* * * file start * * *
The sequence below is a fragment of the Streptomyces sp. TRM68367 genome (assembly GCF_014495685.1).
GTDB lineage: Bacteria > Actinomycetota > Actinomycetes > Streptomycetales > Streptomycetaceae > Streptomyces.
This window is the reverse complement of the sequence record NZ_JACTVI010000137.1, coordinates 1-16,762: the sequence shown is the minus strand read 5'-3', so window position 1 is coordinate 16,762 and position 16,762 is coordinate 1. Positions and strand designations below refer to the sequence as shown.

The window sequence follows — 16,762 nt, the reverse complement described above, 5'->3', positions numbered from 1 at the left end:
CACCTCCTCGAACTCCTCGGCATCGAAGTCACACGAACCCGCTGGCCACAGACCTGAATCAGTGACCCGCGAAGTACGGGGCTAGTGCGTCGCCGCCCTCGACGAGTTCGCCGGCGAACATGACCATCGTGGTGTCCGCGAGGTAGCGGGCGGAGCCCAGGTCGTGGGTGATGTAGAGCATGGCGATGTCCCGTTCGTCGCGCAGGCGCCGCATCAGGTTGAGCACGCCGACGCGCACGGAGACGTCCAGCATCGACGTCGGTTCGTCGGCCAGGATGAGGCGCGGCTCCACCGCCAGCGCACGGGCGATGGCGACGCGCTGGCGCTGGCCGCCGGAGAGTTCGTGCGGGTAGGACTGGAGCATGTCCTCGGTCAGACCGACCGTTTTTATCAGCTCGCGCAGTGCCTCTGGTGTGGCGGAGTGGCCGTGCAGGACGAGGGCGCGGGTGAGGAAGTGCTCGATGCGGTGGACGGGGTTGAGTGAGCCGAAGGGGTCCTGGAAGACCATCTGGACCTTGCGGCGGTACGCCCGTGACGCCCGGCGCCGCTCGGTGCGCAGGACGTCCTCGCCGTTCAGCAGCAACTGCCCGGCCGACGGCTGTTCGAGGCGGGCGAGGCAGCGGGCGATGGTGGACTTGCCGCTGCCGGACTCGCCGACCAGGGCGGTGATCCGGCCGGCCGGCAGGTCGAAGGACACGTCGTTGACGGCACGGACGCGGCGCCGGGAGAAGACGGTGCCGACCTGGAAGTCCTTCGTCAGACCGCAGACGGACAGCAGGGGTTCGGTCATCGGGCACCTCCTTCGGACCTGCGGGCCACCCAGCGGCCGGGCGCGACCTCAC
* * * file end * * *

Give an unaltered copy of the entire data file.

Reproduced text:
The sequence below is a fragment of the Streptomyces sp. TRM68367 genome (assembly GCF_014495685.1).
GTDB lineage: Bacteria > Actinomycetota > Actinomycetes > Streptomycetales > Streptomycetaceae > Streptomyces.
This window is the reverse complement of the sequence record NZ_JACTVI010000137.1, coordinates 1-16,762: the sequence shown is the minus strand read 5'-3', so window position 1 is coordinate 16,762 and position 16,762 is coordinate 1. Positions and strand designations below refer to the sequence as shown.

The window sequence follows — 16,762 nt, the reverse complement described above, 5'->3', positions numbered from 1 at the left end:
CACCTCCTCGAACTCCTCGGCATCGAAGTCACACGAACCCGCTGGCCACAGACCTGAATCAGTGACCCGCGAAGTACGGGGCTAGTGCGTCGCCGCCCTCGACGAGTTCGCCGGCGAACATGACCATCGTGGTGTCCGCGAGGTAGCGGGCGGAGCCCAGGTCGTGGGTGATGTAGAGCATGGCGATGTCCCGTTCGTCGCGCAGGCGCCGCATCAGGTTGAGCACGCCGACGCGCACGGAGACGTCCAGCATCGACGTCGGTTCGTCGGCCAGGATGAGGCGCGGCTCCACCGCCAGCGCACGGGCGATGGCGACGCGCTGGCGCTGGCCGCCGGAGAGTTCGTGCGGGTAGGACTGGAGCATGTCCTCGGTCAGACCGACCGTTTTTATCAGCTCGCGCAGTGCCTCTGGTGTGGCGGAGTGGCCGTGCAGGACGAGGGCGCGGGTGAGGAAGTGCTCGATGCGGTGGACGGGGTTGAGTGAGCCGAAGGGGTCCTGGAAGACCATCTGGACCTTGCGGCGGTACGCCCGTGACGCCCGGCGCCGCTCGGTGCGCAGGACGTCCTCGCCGTTCAGCAGCAACTGCCCGGCCGACGGCTGTTCGAGGCGGGCGAGGCAGCGGGCGATGGTGGACTTGCCGCTGCCGGACTCGCCGACCAGGGCGGTGATCCGGCCGGCCGGCAGGTCGAAGGACACGTCGTTGACGGCACGGACGCGGCGCCGGGAGAAGACGGTGCCGACCTGGAAGTCCTTCGTCAGACCGCAGACGGACAGCAGGGGTTCGGTCATCGGGCACCTCCTTCGGACCTGCGGGCCACCCAGCGGCCGGGCGCGACCTCAC